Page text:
Top Stories 2012: Contaminated Briarcliff School Fields

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The state Department of Environmental Conservation approved the Briarcliff Manor School District's plan to remediate the contaminated fields outside the high school earlier this year. Photo Credit: Nathan Bruttell

BRIARCLIFF MANOR, N.Y. – As 2012 draws to an end, The Briarcliff Daily Voice is looking back at some of the top stories of the year.

While there has been no connection made to a possible cancer cluster, the contaminated fields at Briarcliff Middle School and High School are set to be cleaned up in 2013. 

Members of the Briarcliff Manor Board of Education said they were pleased in November after the state Department of Environmental Conservation and Department of Health approved the district’s plan to remediate the contaminated fields. DEC representatives told the board the $1.9 million remediation plan, which includes using a natural turf cap to cover the school district’s practice and softball fields, would need to be completed before the end of 2013.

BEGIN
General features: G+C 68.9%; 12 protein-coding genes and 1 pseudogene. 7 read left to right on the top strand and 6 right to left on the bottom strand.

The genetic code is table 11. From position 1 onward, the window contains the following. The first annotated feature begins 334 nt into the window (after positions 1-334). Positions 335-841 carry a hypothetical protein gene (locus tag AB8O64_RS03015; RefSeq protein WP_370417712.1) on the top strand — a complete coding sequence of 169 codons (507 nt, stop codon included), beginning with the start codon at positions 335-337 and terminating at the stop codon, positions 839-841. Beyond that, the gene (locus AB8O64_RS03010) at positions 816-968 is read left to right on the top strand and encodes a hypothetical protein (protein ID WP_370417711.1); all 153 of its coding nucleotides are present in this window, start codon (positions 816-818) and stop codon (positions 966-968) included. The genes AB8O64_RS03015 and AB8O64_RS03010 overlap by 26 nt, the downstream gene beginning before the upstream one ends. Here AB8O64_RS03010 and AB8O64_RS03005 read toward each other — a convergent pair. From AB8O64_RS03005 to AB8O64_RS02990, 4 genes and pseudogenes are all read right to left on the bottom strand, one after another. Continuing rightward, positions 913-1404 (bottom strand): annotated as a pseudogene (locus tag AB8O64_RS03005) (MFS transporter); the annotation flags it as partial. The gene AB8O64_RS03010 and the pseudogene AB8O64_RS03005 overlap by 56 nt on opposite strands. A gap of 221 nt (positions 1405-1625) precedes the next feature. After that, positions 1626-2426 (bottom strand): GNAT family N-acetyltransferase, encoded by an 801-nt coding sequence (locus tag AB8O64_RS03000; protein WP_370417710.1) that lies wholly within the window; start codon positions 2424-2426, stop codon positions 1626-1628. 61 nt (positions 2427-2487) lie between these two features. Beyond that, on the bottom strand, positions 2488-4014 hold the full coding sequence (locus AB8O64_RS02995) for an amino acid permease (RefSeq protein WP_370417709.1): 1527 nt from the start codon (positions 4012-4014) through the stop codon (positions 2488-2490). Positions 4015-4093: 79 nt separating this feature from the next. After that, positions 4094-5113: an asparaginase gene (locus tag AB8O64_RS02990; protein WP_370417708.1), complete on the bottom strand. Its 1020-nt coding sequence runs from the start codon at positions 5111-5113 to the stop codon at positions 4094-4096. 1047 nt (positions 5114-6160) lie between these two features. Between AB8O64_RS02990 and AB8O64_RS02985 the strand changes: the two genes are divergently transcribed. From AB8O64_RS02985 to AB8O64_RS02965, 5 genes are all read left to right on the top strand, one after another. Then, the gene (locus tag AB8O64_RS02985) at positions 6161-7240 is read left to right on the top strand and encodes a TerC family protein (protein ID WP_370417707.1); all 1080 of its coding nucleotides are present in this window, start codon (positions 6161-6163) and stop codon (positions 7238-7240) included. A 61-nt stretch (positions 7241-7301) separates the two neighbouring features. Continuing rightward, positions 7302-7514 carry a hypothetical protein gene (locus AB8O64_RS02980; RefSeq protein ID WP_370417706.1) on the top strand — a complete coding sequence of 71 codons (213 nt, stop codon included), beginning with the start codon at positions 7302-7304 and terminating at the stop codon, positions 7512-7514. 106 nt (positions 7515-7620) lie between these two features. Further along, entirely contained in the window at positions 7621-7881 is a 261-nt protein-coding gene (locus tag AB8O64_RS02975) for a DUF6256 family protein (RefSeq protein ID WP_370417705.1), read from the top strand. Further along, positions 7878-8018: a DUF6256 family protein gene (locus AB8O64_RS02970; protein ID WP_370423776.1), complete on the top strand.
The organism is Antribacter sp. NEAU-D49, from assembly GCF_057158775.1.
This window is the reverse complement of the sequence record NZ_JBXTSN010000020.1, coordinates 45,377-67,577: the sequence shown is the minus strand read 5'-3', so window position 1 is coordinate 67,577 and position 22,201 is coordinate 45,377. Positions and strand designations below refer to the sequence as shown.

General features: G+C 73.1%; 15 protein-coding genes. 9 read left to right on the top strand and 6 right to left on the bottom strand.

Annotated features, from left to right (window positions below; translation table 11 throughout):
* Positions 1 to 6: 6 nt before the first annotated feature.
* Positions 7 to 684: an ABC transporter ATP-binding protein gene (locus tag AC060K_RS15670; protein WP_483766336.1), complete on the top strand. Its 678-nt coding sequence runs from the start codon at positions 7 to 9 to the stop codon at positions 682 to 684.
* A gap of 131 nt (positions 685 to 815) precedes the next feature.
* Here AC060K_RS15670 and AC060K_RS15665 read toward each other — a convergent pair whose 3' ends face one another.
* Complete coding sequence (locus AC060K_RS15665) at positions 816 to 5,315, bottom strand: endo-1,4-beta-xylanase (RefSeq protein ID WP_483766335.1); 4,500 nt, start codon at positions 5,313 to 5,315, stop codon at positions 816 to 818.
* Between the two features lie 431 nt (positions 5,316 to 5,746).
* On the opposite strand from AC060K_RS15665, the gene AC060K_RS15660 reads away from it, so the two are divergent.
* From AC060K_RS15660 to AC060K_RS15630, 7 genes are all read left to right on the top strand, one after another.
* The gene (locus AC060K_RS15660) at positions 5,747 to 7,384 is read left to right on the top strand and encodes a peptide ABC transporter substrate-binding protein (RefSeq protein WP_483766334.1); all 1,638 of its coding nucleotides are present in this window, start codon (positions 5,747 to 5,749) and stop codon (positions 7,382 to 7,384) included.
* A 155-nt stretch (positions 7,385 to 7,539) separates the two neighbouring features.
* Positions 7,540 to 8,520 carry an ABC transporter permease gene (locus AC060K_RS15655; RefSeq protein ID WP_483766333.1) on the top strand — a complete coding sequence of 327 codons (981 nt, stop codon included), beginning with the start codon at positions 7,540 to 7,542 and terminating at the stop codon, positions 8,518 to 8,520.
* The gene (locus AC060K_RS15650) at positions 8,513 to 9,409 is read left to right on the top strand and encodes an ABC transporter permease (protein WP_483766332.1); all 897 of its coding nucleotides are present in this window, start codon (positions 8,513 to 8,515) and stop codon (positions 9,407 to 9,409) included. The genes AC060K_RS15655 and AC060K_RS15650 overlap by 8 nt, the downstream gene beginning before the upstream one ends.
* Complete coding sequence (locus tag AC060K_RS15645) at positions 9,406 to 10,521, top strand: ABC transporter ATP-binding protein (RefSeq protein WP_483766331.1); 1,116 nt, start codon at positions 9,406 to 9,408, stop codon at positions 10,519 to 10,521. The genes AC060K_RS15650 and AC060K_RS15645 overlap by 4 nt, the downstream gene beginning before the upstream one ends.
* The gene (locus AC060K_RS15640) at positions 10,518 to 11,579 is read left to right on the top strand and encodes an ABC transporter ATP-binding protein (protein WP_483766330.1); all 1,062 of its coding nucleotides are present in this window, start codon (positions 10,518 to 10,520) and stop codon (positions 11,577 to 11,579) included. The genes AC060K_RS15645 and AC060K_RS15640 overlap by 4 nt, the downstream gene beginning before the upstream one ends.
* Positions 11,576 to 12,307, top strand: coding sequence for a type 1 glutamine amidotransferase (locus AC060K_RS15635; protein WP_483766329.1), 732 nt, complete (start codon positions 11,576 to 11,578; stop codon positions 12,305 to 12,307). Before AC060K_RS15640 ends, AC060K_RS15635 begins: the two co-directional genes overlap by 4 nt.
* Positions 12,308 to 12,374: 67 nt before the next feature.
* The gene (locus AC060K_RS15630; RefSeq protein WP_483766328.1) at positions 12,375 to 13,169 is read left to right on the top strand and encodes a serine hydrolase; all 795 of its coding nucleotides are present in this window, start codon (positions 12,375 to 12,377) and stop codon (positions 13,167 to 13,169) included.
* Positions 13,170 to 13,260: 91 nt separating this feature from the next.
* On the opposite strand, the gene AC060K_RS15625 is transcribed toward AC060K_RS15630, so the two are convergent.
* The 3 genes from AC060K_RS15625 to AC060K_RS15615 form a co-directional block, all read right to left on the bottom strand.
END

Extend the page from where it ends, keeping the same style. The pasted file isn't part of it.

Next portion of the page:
The school board approved the plan in August, shortly after several residents made claims that the contaminated fields caused a cancer cluster in the district. Several national and international news outlets quoted residents asking if the toxins in the soil might have created a cancer cluster among students in the school district. Families of former students Nicholas Birch, Demetri Demeropoulos and Nicholas Mazzilli notified the district earlier this year that they intended to sue. No lawsuits had been filed by Dec.. 23, according to statements from law offices representing the students families' claims. 

DEC inspectors found the softball field and practice field to be contaminated with "nonexempt" material in 1999 and issued a violation to the school district. The fields became contaminated in 1998 when Whitney Trucking reportedly deposited about 100,000 cubic yards of fill that did not meet DEC requirements. The board chose to close the fields in 2010 without a request from the DEC, board members said previously.

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Considering the fact that the neighboring Valhalla school district was offered the same contaminated fill by by the same illegal carter, ran the deal by the County Department of Health, was advised to turn it down and did. Briarcliff knew or should have known to do the same. But in the world of government education it is all about the money, the control and making compliant servants of the state. Don't expect anyone in government education to be held accountable, they never are.

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